Now Canada must play for its World Cup future, knowing a loss Sunday against No. 12 Croatia will end any chance of advancing past the first round.

Croatia will increase its total points to four if it can dispatch Canada. And no matter happens in the Belgium-Morocco game in Sunday’s other Group F matchup, one of those teams will also finish the day with four points. A loss Sunday and the Canadians can finish with no more than three points.

Canada’s final group game is Dec. 1 against Morocco.

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Herdman noted that his players left it all on the line against Belgium.

“They broke personal-best records in their physical performance. I mean that was guys pushing genuine PBs,” he said. “It was actually quite special what we saw in terms of the high-intensity running and total kilometers. And then they’ve got to go do it again.”

Herdman says “statistically” the Belgium outing was a “winning performance,” as was a 2-0 loss to No. 14 Uruguay in a tournament warmup last month.

“It’s those behaviors that we’ll continue to work on. That’s what the players see in the review meeting today,” said Herdman. “And we’ve got to close some gaps going into this meeting with Croatia, who are a hell of a team.”

While Herdman tried to take a glass-half full look at a contest that saw Canada launch 21 attempts on goal but put only three on target, he acknowledged feeling a swirl of emotions right at the final whistle.

“I was a bit angry. That was the passion at the end of the game when I brought the lads into the huddle. It was like that pride but also frustration — deep frustration that we let three points slip through our fingers that game,” Herdman said.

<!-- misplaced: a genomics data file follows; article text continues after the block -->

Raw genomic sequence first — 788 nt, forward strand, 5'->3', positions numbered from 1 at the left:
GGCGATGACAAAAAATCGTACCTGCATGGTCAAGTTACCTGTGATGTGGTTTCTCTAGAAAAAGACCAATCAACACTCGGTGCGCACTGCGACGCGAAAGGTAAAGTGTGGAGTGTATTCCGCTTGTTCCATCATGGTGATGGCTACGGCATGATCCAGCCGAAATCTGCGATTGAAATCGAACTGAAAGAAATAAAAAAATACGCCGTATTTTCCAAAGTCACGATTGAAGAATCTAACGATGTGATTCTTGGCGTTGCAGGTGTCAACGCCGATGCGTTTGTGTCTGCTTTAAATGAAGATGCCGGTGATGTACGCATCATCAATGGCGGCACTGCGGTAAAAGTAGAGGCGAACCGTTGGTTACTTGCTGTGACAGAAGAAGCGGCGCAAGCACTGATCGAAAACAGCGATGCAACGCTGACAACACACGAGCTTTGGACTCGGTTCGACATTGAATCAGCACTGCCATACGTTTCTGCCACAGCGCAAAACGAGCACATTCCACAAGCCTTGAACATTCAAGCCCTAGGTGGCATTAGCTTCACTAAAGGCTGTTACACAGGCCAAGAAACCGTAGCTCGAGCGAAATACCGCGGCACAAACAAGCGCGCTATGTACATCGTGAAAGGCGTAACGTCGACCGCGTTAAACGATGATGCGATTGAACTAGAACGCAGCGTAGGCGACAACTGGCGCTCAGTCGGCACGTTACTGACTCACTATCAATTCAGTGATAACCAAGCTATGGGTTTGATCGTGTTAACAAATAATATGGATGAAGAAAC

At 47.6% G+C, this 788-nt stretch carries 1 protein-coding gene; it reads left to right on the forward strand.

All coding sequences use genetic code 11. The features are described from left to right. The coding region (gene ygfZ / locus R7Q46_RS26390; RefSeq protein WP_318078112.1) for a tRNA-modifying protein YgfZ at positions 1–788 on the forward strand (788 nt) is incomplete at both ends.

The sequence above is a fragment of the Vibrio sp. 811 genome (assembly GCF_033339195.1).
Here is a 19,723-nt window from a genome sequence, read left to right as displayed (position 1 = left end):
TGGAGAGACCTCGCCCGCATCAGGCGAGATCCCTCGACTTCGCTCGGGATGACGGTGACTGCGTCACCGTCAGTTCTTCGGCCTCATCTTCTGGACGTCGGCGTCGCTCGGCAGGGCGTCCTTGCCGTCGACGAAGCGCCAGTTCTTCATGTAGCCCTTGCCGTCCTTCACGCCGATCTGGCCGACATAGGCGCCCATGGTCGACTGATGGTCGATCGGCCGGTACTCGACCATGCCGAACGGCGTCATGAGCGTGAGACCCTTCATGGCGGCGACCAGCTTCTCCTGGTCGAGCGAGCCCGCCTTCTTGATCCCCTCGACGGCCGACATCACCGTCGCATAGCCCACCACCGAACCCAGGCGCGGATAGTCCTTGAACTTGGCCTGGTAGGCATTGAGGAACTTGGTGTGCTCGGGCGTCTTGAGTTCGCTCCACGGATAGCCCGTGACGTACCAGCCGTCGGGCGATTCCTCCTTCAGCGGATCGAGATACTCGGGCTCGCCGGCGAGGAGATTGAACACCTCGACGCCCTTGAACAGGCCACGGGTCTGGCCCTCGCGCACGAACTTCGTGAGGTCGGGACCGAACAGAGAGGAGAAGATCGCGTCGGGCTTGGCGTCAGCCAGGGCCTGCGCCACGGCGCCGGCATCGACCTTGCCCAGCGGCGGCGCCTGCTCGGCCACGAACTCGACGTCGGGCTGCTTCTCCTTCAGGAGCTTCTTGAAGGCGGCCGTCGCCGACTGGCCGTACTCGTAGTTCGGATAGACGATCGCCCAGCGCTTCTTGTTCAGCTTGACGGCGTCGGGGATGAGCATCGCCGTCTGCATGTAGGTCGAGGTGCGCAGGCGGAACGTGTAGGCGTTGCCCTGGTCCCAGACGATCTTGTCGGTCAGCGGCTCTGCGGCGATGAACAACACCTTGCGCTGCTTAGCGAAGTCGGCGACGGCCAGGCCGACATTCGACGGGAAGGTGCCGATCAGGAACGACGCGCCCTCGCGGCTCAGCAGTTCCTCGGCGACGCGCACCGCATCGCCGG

While he said Canadians in attendance left “feeling probably real pride in being a football fan of Canadian soccer,” the performance failed in another way.

“At the same time we’re here to progress through the group stage,” he added. “We keep seeing we can see the [World Cup] final [Lusail] stadium right from our hotel. We’re like this close to it. We had to take three points [Wednesday].”

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Herdman’s wife and two children were at the game, sitting two rows back of the Canadian bench.

“I remember turning to [my son] when Stephen Eustaquio nutmegged [Kevin] De Bruyne. The two of us were looking at each other in awe,” Herdman said.

He was able to spend an hour to 90 minutes with the family. But he said sleep did not come easily. “We were pretty wired.”

The Canadian starters had a light day at a lunchtime session Thursday under bright sunshine, with the temperature at 29 degrees C, at their training session north of Doha. Wednesday’s substitutes and non-starters had a more active workout.

“Recovery is what this is about,” said Herdman. “A real mental regeneration and physical regeneration to be able to just go and put it all out there against Croatia.”

Canada captain Atiba Hutchinson can win his 100th cap Sunday, adding to his national men’s record.